Immigration reform has stalled because of ugly Republican politics and an insistence by the Democrats that it be all or nothing. This has taken a toll on the country’s economic growth and global competitiveness. Witness the rise of Chinese companies such as Alibaba and Xiaomi — which now have their eyes on U.S. markets — and of their counterparts in India. Entrepreneurs worldwide are building the same technologies as Silicon Valley. America has lost its monopoly on innovation.
But there may finally be hope to slow the skilled immigrant exodus that is in progress.
New legislation introduced by Sens. Orrin Hatch, R-Utah, Amy Klobuchar, D-Minn., Marco Rubio, R-Fla., Chris Coons, D-Del., Jeff Flake, R-Ariz., and Richard Blumenthal, D-Conn., the Immigration Innovation (“I-Squared”) Act of 2015, prescribes some very sensible reforms.
This bill increases the cap on H-1B visas from 65,000 to 115,000 and allows it to reach 195,000 in years of high demand; removes the limits on immigrants with advanced degrees; allows the spouses of H-1B visa holders to work, so that they not be confined to their homes; and eases restrictions on changing jobs so that workers not be held hostage to abusive employers who pay lower than market wages.
Most importantly, it enables the recapture of unused green card numbers in order to reduce wait times for the more than a million skilled immigrants who are trapped in limbo, often waiting for more than a decade to get their visas.
And it exempts advanced STEM-degree holders, persons with extraordinary ability, and dependents of skilled immigrants from the visa caps. To retrain American workers who have seen their skills become obsolete because of technology changes, the Hatch bill reforms the way in which the hefty fees for H-1B visas and employment-based green cards are used.
These are badly needed reforms that should have happened long ago. Both political parties have supported key elements of them.
Yet no progress was made, because Democrats feared that legislation that they considered extremely important — the legalization of undocumented workers — would become less of a priority if they agreed to resolve the problems of legal, skilled immigrants.
Rep. Luis Gutierrez, D-Ill., chairman of the Immigration Task Force of the Congressional Hispanic Caucus, said as much to me at a hearing of the House Judiciary Committee on immigration in February 2013.
The result of this impasse is that highly educated and skilled immigrants have become frustrated and returned home; start-ups in Silicon Valley have been unable to hire the workers they desperately need for building world-changing technologies; and entrepreneurs who want to come to the United States to start their companies and create American jobs have been unable to do so.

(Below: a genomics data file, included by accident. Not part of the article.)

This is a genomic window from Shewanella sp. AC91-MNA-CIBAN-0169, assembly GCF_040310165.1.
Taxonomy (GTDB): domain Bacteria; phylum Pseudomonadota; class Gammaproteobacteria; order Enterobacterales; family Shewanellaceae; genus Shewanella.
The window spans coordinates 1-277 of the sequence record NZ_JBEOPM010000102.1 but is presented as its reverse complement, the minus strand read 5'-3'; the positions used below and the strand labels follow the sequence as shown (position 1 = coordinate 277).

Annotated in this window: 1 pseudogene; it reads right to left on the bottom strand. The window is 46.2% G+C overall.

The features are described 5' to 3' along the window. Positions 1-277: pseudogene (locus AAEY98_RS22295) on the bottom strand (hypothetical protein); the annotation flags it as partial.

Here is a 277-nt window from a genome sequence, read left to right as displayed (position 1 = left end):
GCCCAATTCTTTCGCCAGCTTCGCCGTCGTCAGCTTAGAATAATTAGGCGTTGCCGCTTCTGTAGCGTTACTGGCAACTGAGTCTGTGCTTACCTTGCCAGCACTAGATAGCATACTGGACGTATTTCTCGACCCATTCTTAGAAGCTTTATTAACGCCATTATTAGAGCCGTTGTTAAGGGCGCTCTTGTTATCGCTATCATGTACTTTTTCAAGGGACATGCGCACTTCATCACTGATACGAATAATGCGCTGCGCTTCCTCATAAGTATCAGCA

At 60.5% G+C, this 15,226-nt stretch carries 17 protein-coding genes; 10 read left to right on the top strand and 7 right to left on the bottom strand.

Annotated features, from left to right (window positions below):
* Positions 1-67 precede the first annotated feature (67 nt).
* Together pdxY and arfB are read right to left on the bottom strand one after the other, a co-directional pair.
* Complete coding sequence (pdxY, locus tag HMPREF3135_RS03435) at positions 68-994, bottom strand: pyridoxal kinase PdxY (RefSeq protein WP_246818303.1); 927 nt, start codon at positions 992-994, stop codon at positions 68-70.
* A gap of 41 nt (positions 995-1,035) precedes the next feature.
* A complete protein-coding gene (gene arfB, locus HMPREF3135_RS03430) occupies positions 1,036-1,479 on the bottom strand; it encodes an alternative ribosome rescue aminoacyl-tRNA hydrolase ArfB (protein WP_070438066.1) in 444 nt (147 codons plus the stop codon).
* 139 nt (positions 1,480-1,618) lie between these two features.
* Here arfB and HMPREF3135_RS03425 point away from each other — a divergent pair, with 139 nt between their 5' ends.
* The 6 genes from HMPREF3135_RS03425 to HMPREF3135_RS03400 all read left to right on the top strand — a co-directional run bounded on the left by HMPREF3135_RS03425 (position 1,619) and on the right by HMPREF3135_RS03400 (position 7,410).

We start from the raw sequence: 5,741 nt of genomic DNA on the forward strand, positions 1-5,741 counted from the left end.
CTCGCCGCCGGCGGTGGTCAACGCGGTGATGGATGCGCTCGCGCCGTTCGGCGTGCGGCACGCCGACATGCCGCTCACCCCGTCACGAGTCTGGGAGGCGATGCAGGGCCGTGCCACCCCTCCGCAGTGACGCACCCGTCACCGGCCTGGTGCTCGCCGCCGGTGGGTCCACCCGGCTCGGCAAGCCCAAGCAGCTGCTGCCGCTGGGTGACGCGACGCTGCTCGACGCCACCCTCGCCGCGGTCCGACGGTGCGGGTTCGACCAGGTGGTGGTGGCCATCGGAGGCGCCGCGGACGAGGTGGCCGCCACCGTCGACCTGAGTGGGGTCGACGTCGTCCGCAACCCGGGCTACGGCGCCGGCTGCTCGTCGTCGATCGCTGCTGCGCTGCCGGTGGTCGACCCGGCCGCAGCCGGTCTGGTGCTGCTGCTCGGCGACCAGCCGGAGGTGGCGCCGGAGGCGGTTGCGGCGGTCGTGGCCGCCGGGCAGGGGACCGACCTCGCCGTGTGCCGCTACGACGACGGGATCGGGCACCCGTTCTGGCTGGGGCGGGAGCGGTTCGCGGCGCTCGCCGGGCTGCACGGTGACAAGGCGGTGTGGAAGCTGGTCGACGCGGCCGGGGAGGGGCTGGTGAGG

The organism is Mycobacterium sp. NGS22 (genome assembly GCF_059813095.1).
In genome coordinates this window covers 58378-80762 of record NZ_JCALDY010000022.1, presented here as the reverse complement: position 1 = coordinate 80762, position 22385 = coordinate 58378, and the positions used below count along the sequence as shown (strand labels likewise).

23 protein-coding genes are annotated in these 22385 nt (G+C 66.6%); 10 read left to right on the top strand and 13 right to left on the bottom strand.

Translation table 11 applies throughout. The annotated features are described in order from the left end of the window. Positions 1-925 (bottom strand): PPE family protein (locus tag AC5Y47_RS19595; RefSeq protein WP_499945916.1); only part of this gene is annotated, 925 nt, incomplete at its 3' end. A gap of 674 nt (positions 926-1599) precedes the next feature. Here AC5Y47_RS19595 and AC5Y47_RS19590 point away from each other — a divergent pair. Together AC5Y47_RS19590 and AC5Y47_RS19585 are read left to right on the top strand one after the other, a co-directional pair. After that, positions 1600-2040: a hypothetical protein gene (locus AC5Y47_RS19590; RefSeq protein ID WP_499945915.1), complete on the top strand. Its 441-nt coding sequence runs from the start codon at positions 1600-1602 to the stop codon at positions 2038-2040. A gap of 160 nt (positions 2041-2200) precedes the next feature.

Why might there be progress now, when all efforts over the past few years have failed?
Because after the electoral defeat of Democrats, both sides are eager to show that they can act responsibly — and put the needs of the country ahead of partisan politics.
Grover Norquist, who is president of Americans for Tax Reform and a powerhouse in the Republican Party, says that the Hatch bill for high-tech-visa reform will get the support of the vast majority of Republicans.
He says, “They need this after six years of telling high tech they really support them but were being held back by the concerns of many Republicans who feared what the Senate might add to any originally targeted bill. Democrats in Congress and Obama need to support this after six years of holding skilled immigrants hostage to a mega deal and telling the business community to wait.” Norquist says that, because the Republicans control both houses, they can ensure consensus and prevent skilled-immigration legislation from being stapled to a larger, more complicated bill.
There is also an urgent need to enact the DREAM Act and to afford the undocumented provisional legal status. The president’s recently announced administrative changes were a good step forward, but are just a Band-Aid. Their approval by Congress is necessary so that these immigrants can stop living in fear of being deported and can start paying taxes. The DREAM Act is a human rights issue.
The estimated 1.8 million children in the United States who could be classified as “illegal aliens” have grown up as Americans, not knowingly breaking any laws. But because they don’t have the proper paperwork, they are forced to live in the shadows of society — as second-class human beings with limits on where they can work and study and what they can do. Until recently, they would also fear being rounded up in the middle of the night to be deported to a land that they don’t even remember.
Ideally we would have one comprehensive immigration-reform bill and solve all the problems at once. But as we have seen in the past six years, this isn’t going to happen.
The best hope is that we can get several sensible immigration bills passed that fix all the critical problems and that put this nation’s competitiveness back on track.
Vivek Wadhwa is director of research at Duke University and a fellow at Rock Center for Corporate Governance at Stanford University. He wrote this column for The Washington Post.